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Old 05-08-2016, 14:49   #1
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Eva Dry 2200 too much for our bank?

Hey y'all about to put the old girl to bed till it cools off and had a quick question on power usage. We want to run a dehumidifier or two on board and are wondering if we have enough juice to run them constantly. The model we are looking at uses 72w. Would this be per hour or per 24 hours? It is a 12v 6amp unit. Can anyone splain it in small easy to read words. We have a three of the large house batteries and am somewhat embarrassingly unsure of the total capacity. Think it is around 600 amp hours. We also have a 560 watt solar array with a midnite mppt controller taking care of things.

Anyways if you are electrically inclined and some time an explanation of how to calculate the usage of said device would be fantastic.

Thanks in Advance!

Will
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Old 05-08-2016, 15:11   #2
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Re: Eva Dry 2200 too much for our bank?

Watts are a measure of power, Wh and Ah are a measure of energy (although Ah is hokey, since without specifying voltage you can't know the energy value, we just assume 12V in most cases).

So the 72W rating indicates that is takes 72W of power to run the unit. At 12V this is 6A of current. If you run it for one hour then you have consumed 6Ah of energy (6A x 1 hour). So, for a 24-hour day you are looking at 6A x 24 hours = 144Ah of energy used every day.

Presuming your batteries are lead-acid the usable stored energy is about 50% of the rated capacity, or about 300Ah. So, you could run one unit for two days (300/144 ~2), or two units for one day (300/(144 x 2) ~1) before reaching the minimum desirable charge state on the batteries.

On the charging side, so much depends on the solar installation, the location, shading, etc. Making some gross generalizations, if everything is working perfectly you can probably see 4-5 hours equivalent of the rated output of your panels, (you may see full power for an hour or two, 80% for another hour or two, and lower for the remainder of the day, but it works out to about 4-5 hours of full output).

If we use 5 hours then 560W x 5 hours = 2800Wh/day. Dividing by 12 to get Ah, the solar might be able to deliver 233Ah/day. At four hours equivalent you might get 187Ah/day.

To run one unit you need 144Ah/day, and you have maybe two days total reserve in the batteries. So, you might be able to run one unit, will depend on actual solar output, and how many sunless days in a row you might have.

That's a lot of generalizations on very little information, but you might be able to get away with one unit, certainly could not with two.
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Old 05-08-2016, 16:10   #3
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Re: Eva Dry 2200 too much for our bank?

Excellent explanation. I would just add what might be obvious but might not, and that there is a very high risk of running the batteries low enough to permanently damage them if there was a cloudy day or two. Based on the stated power draw I would not risk running the unit without some kind of protection factored in. Either a low voltage cutout or a timer that limited the number of hours the unit runs.


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Old 05-08-2016, 16:19   #4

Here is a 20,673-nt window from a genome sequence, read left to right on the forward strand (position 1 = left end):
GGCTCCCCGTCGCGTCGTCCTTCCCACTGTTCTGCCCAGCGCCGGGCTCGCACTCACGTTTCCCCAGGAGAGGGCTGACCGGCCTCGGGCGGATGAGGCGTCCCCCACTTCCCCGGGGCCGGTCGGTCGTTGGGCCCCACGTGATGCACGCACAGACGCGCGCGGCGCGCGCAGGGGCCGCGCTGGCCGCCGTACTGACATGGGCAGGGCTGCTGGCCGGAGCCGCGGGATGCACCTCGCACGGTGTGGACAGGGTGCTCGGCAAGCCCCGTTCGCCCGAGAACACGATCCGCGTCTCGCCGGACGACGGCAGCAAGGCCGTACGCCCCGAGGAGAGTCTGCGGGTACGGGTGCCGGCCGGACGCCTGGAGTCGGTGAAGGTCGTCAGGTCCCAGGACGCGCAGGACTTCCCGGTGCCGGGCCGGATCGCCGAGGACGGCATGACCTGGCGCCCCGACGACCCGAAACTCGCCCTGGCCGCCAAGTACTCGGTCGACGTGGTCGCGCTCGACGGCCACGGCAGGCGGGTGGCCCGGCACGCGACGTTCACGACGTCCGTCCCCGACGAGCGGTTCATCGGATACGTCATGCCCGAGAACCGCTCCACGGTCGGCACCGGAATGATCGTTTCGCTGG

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Re: Eva Dry 2200 too much for our bank?

I agree, a low voltage cutout would be nice, and probably a timer to run them less than full time. Don't know the proposed storage location, but maybe run the units at night, and relay on warmer sun during the day to keep condensation at bay?
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Old 06-08-2016, 09:36   #5
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Re: Eva Dry 2200 too much for our bank?

I won't comment on the electrical side as dsandril has done a much better job than I could, but I do have experience with the EvaDry dehumidifiers. I use one on my boat and it works well. The problem is that the tank can fill in just a day or two. I solved that problem by getting a length of aquarium air hose, drilling a hole into the tank, shoving one end of the hose into the tank and leading the other end of the hose to the galley sink drain. Now it just drains overboard.
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Old 06-08-2016, 09:56   #6
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Re: Eva Dry 2200 too much for our bank?

Not sure where you're dumping the water from the dehumidifier, if it's in the bilge, don't forget to account for the bilge pump power consumption.

Hope it works out for you!!
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Old 06-08-2016, 13:18   #7
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Re: Eva Dry 2200 too much for our bank?

Small words... so funny.


Another thought is that it does not NEED to run 24/7. I have mine on a timer, though a day/night switch would work just as well. This is even better in the winter, as it allows for defrost during the day, when solar warming will often bring the cabin temp above freezing.
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Old 06-08-2016, 21:15   #8
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Re: Eva Dry 2200 too much for our bank?

Quote:
Originally Posted by Dsanduril View Post

If we use 5 hours then 560W x 5 hours = 2800Wh/day. Dividing by 12 to get Ah, the solar might be able to deliver 233Ah/day. At four hours equivalent you might get 187Ah/day.
Good post.

One correction though is that a battery does not charge at 12 volts, but 14.4 to 14.8 depending on controller setting and battery requirements. When figuring solar charging I divide by 15 as it is a bit more conservative and easier math. That equals 187 AH per day.
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